Years ago I purchased a booklet titled “The Transits of the Planets” from the American Federation of Astrologers. It was advertised as being written by Dr. J. Heber Smith, the mentor of Evangeline Adams whose books first introduced me to astrology. This booklet is currently listed on the AFA website as:
S4530 …. 978-0-86690-232-8..Transits of the Planets…. Heber J. Smith
Interpretive delineation of transits of the planets by a homeopathic physician who was a teacher of Evangeline Adams.
The Barnes and Nobles site gives the following description of the contents:
“This book represents the work of Heber J. Smith, a homeopathic physician in Boston who was born in 1842. He was a professor of materia medica at Boston University and a practicing astrologer who was a teacher of Evangeline Adams. Legend says that Julie Pontin, a rival of Evangeline, paid Heber $150 for a typewritten copy of this material-a large sum in the early 20th century. In addition to the value of the astrological experience and knowledge presented in this book, it is also representative of the thinking of the astrologers of the time, which was decidedly deterministic. Some of the words and phrases are quaintly archaic when viewed from the 21st century, and the writing style is also representative of an earlier time. Nevertheless, much astrology can be learned from the author’s insights into the transiting planets. He also includes examples from his own life regarding the effects of transits and directions. Included are chapters on the transits of Mercury, Venus, Sun, Mars, Jupiter, Saturn, Uranus and Neptune in both favorable and unfavorable aspect to other planets.”
We know from historical records that Dr. J. Heber Smith was born in 1842 and died in 1898. I have been unable to determine how the AFA established that this text was, in fact, written by Dr. Smith. Apparently, the astrological library of the good doctor was bequeathed to Evangeline Adams, and she would have come into possession of this document when he died in 1898.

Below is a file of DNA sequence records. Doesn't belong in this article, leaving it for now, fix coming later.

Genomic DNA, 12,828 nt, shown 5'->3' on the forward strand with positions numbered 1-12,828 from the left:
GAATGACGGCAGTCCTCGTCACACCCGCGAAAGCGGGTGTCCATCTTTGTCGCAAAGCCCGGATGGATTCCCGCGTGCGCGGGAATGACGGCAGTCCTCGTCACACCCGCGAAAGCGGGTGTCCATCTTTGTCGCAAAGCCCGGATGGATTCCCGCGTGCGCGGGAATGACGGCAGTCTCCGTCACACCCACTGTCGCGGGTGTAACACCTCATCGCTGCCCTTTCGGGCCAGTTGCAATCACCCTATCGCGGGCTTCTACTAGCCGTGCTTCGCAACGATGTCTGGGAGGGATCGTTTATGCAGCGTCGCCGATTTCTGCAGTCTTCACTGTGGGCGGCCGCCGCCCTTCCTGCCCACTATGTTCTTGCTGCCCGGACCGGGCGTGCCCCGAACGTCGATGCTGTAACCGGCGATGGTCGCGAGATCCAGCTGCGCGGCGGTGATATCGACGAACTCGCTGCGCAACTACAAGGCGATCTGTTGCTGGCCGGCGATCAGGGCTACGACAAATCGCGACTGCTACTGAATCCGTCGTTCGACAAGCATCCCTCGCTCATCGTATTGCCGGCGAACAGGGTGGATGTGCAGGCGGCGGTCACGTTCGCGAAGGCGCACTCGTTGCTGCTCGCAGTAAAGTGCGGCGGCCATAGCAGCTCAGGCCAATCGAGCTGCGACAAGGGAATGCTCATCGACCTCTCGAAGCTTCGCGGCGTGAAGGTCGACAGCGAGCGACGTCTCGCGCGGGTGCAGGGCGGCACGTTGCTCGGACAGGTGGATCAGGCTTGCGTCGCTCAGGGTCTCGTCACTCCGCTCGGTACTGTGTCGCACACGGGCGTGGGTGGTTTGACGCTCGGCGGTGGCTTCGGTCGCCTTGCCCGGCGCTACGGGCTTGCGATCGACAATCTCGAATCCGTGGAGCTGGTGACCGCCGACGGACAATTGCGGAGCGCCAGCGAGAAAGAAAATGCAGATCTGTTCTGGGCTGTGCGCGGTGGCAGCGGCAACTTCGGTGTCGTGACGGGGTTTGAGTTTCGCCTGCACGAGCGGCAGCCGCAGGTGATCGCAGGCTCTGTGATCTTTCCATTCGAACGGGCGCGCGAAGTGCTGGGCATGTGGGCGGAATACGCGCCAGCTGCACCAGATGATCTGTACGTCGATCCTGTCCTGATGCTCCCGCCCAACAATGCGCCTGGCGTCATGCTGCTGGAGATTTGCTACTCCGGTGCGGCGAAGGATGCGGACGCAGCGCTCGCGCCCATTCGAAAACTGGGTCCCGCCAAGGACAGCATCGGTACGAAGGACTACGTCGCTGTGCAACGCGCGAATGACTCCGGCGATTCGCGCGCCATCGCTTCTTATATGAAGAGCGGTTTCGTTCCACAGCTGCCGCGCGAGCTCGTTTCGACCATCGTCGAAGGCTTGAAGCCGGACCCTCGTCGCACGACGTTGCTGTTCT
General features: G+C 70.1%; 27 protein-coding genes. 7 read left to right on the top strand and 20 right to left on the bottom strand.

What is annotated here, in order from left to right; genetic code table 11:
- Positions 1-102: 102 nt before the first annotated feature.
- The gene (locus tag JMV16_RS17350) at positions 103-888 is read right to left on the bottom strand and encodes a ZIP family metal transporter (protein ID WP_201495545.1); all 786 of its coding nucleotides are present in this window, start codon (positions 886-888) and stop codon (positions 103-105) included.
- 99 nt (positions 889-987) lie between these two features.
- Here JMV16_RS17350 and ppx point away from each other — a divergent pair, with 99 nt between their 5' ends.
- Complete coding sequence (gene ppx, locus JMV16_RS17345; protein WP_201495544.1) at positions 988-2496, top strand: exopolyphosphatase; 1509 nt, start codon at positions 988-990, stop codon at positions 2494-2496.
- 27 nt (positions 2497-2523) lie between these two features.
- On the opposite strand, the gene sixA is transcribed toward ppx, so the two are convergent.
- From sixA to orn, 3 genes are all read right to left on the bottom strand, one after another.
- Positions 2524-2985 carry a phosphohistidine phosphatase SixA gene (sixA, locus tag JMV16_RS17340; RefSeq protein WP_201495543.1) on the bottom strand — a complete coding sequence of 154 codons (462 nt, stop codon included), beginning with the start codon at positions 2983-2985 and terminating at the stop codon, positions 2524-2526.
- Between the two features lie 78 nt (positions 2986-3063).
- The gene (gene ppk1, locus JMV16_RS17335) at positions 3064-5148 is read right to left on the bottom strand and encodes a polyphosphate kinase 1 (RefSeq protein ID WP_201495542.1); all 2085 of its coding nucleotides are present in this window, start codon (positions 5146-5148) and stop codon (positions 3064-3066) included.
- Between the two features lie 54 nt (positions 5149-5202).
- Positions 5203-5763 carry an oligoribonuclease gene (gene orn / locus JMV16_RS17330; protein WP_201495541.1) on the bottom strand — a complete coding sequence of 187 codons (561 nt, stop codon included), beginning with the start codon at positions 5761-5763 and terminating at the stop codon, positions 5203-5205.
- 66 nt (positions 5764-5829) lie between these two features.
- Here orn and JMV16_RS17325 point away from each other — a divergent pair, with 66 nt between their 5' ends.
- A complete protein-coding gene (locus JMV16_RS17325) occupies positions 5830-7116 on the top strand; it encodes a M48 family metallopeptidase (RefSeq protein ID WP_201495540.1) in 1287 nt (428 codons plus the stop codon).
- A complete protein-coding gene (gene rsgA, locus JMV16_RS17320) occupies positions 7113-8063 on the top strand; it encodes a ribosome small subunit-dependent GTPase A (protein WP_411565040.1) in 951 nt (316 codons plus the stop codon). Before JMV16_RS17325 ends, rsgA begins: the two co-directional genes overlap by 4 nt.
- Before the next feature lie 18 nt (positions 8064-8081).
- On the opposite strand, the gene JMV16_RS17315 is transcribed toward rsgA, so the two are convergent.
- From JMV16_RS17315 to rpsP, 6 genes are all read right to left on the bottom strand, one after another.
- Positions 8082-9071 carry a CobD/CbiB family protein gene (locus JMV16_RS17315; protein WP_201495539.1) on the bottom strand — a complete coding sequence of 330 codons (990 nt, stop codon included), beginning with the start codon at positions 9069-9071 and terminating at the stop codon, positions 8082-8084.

A puzzling feature of this booklet about transits is that many of the examples given refer to events that occurred after the year 1900, so that these sections could not have been written by Dr. Smith. except by a medium who was channeling his spirit from the afterlife. One such example is the discussion of the day Teddy Roosevelt was shot before giving a campaign speech in October of 1912, fourteen years after Dr. Smith’s demise.
Another curious example refers to a foot injury which the author sustained, in connection with the sign Pisces: “Under the aspect of Uranus square Mars in Pisces, I had a nasty accident to my foot” (Italics mine). Dr. Smith has his natal Mars in Libra, and Evangeline Adams has her natal Mars in Aquarius, so neither of them could have authored this statement. If the author meant that Uranus was in Pisces and squaring Mars, then Mars would have been in Gemini or Sagittarius. Interestingly, astrologer Catherine Thompson of Boston, who met Evangeline Adams in 1898 and became her teacher for a while, has Mars in Sagittarius. Could Catherine Thomson have appended this comment to Dr. Smith’s original notes during one of her lessons with Evangeline?
A possible explanation is that Evangeline Adams inherited the notes of Dr. Smith about transits and continued to revise and amend them, based on her own work with charts and lessons with other teachers. In her autobiography The Bowl of Heaven Adams uses many of the phrases and keywords from the booklet on transits in her comments to her clients, so it clearly had an impact on how she interpreted charts.
The Transits booklet contains some fascinating comments and techniques which few astrologers use today. Dr. Smith routinely studied both geocentric and heliocentric charts of transits and secondary progressions of the geocentric and heliocentric birth chart. I believe that by using this technique, Adams was able to rapidly and accurately foresee that King Edward VII of England might die in May of 1910 — a prediction for which she received much notoriety.